Ludwig van Beethoven is one of the most popular and brilliant composers the world has ever witnessed. His lifetime of work brought a number of masterpieces that are still played and adored today like Fur Elise, Eroica Symphony and the Fifth Symphony. Hammerklavier Sonata, which is also widely known as Piano Sonata No. 29 in B flat major op. 106 is one of Beethoven’s later pieces that was also considered unplayable for a long time. It made its official public appearance in 1836 when it was performed by the well-known Franz Liszt. The piece lasts for around 45 minutes to an hour.

6. Etudes for Piano – Ligeti

As compared to the other composers on this list, Gyorgy Ligeti was much more modern. He was born in 1923 and died in 2006. His Etudes for Piano consists of around 18 pieces for solo piano and was considered avant-garde. It has many interesting features such as unanticipated time signatures, fast polyrhythms, challenging dynamics and so on. Since these pieces are so technically challenging and demanding in their nature, they are performed very rarely.

7. Piano Concerto No. 2 – Prokofiev

Sergei Prokofiev is a distinguished Russian pianist and composer who has created numerous masterpieces in his lifetime. Piano Concerto No. 2 is probably one of his toughest piano pieces ever produced. It consists of rapid jumps with both hands, a third staff and the inevitable first movement cadenza. This piece is followed by extremely challenging movements and lasts for a duration of five minutes.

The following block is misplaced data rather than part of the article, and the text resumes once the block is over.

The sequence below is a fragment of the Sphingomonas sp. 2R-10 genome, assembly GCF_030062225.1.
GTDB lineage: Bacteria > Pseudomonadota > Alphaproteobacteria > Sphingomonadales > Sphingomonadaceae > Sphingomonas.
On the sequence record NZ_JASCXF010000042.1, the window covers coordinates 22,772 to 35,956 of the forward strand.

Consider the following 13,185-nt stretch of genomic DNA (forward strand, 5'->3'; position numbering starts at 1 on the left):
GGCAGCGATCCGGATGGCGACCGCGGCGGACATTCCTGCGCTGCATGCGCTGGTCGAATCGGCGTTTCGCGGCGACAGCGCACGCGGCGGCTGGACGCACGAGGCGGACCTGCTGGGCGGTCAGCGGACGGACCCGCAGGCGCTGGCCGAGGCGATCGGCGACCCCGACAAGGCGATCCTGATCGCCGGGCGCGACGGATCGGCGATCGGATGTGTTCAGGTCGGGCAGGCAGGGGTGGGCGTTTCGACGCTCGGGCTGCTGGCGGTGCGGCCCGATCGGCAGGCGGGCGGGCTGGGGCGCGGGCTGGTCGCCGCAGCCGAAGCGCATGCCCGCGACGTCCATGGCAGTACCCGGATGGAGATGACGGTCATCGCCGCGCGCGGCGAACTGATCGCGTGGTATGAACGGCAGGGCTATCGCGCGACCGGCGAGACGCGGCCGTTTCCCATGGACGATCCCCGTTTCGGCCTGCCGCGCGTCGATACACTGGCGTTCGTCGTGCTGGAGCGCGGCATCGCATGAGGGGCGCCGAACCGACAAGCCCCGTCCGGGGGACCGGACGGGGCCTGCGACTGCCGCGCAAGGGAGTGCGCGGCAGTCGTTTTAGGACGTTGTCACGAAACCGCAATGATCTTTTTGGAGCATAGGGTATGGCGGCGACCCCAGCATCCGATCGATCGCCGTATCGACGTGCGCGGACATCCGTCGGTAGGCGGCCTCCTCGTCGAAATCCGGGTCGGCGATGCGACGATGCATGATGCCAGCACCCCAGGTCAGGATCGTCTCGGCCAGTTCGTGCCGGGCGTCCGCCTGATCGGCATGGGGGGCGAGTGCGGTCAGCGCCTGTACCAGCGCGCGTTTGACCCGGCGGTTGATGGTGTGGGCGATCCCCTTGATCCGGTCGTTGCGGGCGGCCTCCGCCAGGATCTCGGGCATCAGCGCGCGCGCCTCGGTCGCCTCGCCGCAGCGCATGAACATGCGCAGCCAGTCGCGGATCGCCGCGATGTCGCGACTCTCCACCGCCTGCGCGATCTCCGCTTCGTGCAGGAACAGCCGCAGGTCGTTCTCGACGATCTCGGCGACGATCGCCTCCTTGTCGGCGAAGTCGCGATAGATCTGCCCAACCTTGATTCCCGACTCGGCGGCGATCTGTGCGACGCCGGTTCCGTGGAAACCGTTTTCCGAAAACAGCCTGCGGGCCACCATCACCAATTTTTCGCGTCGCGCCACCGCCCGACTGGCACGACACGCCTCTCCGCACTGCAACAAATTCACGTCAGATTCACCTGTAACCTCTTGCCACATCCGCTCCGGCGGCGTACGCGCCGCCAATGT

8. Fantaisie – Impromptu, Op.66 – Chopin

Fredric Chopin is another mastermind composer who has blown people away with his incredible work. He has supposedly written over 200 pieces out of which most of them were for solo piano. Etude in E Major, Larghetto and Waltz No. 10 in B Minor are some of his most well-known pieces. Chopin’s Fantaisie is super challenging without a doubt. One of its most strenuous aspects is that it demands the left hand to play in triple time while the right-hand plays in duple time. This is one of the most laborious pieces of all time.

9. Sonata No. 5 – Scriabin

Alexander Scriabin was a Russian composer who was greatly influenced by Chopin in his early works. He loved to experiment with polyrhythms and was fascinated by atonal sounds. This piece is not just a technical workout for the fingers and arms, but also for the mind. With a wide array of other technical difficulties in the mix, this piece will drive anyone absolutely crazy.

10. Islamej – Balakirev

This piece by Mili Alexejewitsch Balakirev is on a whole other level of technical difficulties. This challenging piece was published in Moscow in 1870. The piece is almost eight minutes long and requires thirds, jumps, octaves and runs to be thoroughly mastered at a high tempo. It is described as technically one of the most difficult piano pieces of all by Hans von Bülow who was one of the greatest pianists of the 19th century.


After going through this list, we are sure that you’re almost as flabbergasted as us! These are works of some of the greatest composers and pianists in history and they were definitely not kidding when they sat down to write them. If you venture out to try your hands at any of these pieces, we’d only like to wish you all the very best for your endeavors!